11th Gwangju Biennale
2. 9. – 6. 11. 2016



Yun Hu

Hu Yun’s (b. 1986, Shanghai) new project The Preparation Room is an installation based on two archives in Gwangju: the 5.18 Archives and the archives of the Biennale itself. One is specifically devoted to the Gwangju Uprising of 1980 when the citizens rose up against the murderous paratroopers who were sent by the regime to stop students protesting martial laws. The other is the repository of the Biennale, which took place for the first time in 1995, partly as a living memorial to the Uprising. Despite these explicit references, the installation is not an exhibit of historical objects or archival materials, only holding empty cabinets and shelves, and a collection of obscured photographs that Hu Yun took during his multiple research visits to the city and the archives. In a two-channel video based on these visits, questions are raised about the nature of archives and the organization of memory, and how such means and methods produce knowledge for the future.

The installation reflects the emptiness and coldness that the artist encountered inside institutional bodies that regulate the extents of public access to historical knowledge, a mechanism that runs by staging moderated performances of memory, resulting in structural obscurity rather than collective remembrance. The title The Preparation Room invokes the administrative space of organizing archival materials, where objects receive designated meanings, official narratives of events are modified, and spontaneous encounters with history are blocked. By interlacing two archival frameworks and blurring their distinctive perimeters, the artist explores the relationship between artistic and archival practices: Can our memories be revisited in the name of art?

In his practice, Hu Yun revisits historical moments in order to provide alternative readings, a process that also informs the artist’s self-reflection on his native and personal ties. His project Our Ancestors (2013) maps the history of China’s modernity by mixing historical figures, family testimonies, and projected images of the artist himself. In this way, Hu Yun lays bare the essentially subjective nature of storytelling, while playing on its charm and its mystery, vis-à-vis the constructed objectivity of institutional meta-narratives. AM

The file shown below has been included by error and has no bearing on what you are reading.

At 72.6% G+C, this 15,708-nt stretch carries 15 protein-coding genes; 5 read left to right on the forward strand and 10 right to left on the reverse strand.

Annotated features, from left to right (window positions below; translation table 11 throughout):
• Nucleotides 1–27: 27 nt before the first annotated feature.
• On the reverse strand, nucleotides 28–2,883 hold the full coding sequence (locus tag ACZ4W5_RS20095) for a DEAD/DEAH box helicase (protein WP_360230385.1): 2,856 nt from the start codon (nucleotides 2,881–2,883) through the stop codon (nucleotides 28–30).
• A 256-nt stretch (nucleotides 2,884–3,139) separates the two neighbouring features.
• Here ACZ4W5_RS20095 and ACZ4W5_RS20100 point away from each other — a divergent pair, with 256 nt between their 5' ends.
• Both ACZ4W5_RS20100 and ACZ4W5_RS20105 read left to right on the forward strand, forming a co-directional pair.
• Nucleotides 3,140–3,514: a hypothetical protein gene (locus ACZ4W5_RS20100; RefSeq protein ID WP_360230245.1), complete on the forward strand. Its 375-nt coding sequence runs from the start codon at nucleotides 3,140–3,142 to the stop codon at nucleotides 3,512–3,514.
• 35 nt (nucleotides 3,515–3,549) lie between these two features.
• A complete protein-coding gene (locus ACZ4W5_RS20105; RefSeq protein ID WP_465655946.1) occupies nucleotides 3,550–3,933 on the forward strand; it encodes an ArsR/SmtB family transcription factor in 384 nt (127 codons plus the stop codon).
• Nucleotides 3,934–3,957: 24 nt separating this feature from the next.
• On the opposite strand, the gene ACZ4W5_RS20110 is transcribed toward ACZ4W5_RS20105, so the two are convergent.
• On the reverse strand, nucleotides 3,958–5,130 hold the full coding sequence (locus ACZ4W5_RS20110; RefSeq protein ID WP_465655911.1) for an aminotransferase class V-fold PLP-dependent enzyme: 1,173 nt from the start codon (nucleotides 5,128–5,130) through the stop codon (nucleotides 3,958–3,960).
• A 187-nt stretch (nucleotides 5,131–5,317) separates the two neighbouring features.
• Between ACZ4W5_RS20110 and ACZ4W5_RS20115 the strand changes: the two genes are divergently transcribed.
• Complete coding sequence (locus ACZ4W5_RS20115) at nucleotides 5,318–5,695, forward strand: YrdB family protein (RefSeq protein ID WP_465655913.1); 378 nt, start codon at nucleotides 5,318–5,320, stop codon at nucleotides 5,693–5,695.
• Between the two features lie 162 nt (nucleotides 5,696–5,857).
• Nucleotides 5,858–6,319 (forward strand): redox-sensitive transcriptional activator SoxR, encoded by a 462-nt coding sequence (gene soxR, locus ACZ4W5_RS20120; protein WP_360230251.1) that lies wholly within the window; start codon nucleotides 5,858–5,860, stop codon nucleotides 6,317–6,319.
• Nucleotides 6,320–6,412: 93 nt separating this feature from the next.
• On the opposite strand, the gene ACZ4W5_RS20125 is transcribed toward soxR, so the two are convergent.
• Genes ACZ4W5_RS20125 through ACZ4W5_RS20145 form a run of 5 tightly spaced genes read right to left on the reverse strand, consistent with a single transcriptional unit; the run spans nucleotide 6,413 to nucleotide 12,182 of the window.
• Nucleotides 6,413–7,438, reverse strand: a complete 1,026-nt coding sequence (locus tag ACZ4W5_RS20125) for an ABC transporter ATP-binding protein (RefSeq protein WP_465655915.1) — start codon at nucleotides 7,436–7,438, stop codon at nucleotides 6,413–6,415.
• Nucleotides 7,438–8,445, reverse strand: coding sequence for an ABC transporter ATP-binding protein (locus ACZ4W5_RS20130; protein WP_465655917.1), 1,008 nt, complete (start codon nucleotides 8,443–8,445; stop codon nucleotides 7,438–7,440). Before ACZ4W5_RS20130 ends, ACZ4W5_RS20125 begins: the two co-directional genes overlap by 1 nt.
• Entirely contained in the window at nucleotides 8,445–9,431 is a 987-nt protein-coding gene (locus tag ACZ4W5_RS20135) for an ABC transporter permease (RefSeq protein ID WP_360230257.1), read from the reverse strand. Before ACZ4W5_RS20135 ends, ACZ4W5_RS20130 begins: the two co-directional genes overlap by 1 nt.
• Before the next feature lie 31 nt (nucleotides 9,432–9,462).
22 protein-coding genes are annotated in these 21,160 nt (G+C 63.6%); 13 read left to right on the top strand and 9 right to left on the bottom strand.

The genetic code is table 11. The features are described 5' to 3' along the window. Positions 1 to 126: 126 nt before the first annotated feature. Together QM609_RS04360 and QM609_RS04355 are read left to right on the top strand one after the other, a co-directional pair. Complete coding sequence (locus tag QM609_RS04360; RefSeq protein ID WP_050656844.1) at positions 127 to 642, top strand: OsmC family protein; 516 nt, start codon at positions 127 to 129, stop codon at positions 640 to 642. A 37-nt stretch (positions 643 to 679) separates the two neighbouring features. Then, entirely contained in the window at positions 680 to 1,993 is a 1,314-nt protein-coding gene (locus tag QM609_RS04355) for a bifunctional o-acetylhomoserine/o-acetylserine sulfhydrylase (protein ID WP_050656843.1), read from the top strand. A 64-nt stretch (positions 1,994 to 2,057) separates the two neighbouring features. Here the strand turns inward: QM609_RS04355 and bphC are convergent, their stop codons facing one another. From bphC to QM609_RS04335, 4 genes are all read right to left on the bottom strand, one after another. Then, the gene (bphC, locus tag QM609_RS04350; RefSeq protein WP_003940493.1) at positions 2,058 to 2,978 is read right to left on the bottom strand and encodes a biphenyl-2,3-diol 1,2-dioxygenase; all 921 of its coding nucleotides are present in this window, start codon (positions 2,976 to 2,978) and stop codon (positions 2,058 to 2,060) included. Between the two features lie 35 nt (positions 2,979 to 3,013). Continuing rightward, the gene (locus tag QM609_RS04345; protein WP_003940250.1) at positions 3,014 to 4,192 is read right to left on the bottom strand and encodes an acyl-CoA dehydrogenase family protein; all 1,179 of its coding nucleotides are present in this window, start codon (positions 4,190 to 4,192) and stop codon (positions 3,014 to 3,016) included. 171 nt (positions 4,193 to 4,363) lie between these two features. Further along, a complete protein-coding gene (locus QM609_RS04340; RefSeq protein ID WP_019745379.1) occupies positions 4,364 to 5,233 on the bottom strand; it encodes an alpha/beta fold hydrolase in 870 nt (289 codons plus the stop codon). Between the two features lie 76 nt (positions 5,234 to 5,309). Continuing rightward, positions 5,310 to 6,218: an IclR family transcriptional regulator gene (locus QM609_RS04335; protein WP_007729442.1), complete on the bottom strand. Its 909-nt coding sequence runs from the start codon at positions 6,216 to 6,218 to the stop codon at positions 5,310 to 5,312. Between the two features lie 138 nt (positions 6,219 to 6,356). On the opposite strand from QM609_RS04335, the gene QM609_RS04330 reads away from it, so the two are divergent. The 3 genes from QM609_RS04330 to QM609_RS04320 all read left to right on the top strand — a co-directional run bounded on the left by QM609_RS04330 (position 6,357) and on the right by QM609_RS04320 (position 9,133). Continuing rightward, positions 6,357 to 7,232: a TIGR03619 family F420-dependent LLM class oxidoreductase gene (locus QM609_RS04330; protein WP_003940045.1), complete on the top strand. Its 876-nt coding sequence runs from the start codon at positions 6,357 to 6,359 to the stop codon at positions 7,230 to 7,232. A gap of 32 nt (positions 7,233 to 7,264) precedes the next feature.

In 2009, I assisted my partner Biljana Ciric with a project titled “History in Making: Shanghai 1979-2009” that archived Shanghai contemporary art history, from documenting artist interviews on video to installing an exhibition. I learned a lot through the interviews we conducted with an older generation of artists, while working and living as an artist myself.
At the same time, I encountered various aspects of exhibition-making; the complexities of the role of the artist as well as that of archivist, the exhibition designer, and the curator slowly entered my work.

Since 2012, I’ve made several trips in mainland China, Hong Kong, Macau, and Southeast Asia, following the footsteps of a number of missionaries, including St. Francis Xavier, Matteo Ricci, and Michele Ruggieri who came to the region in different time periods. For each trip, I was led by the factual and the imaginary: relics, graveyards, and the last view the missionary saw while dying.

And the most recent one is the birth of my son.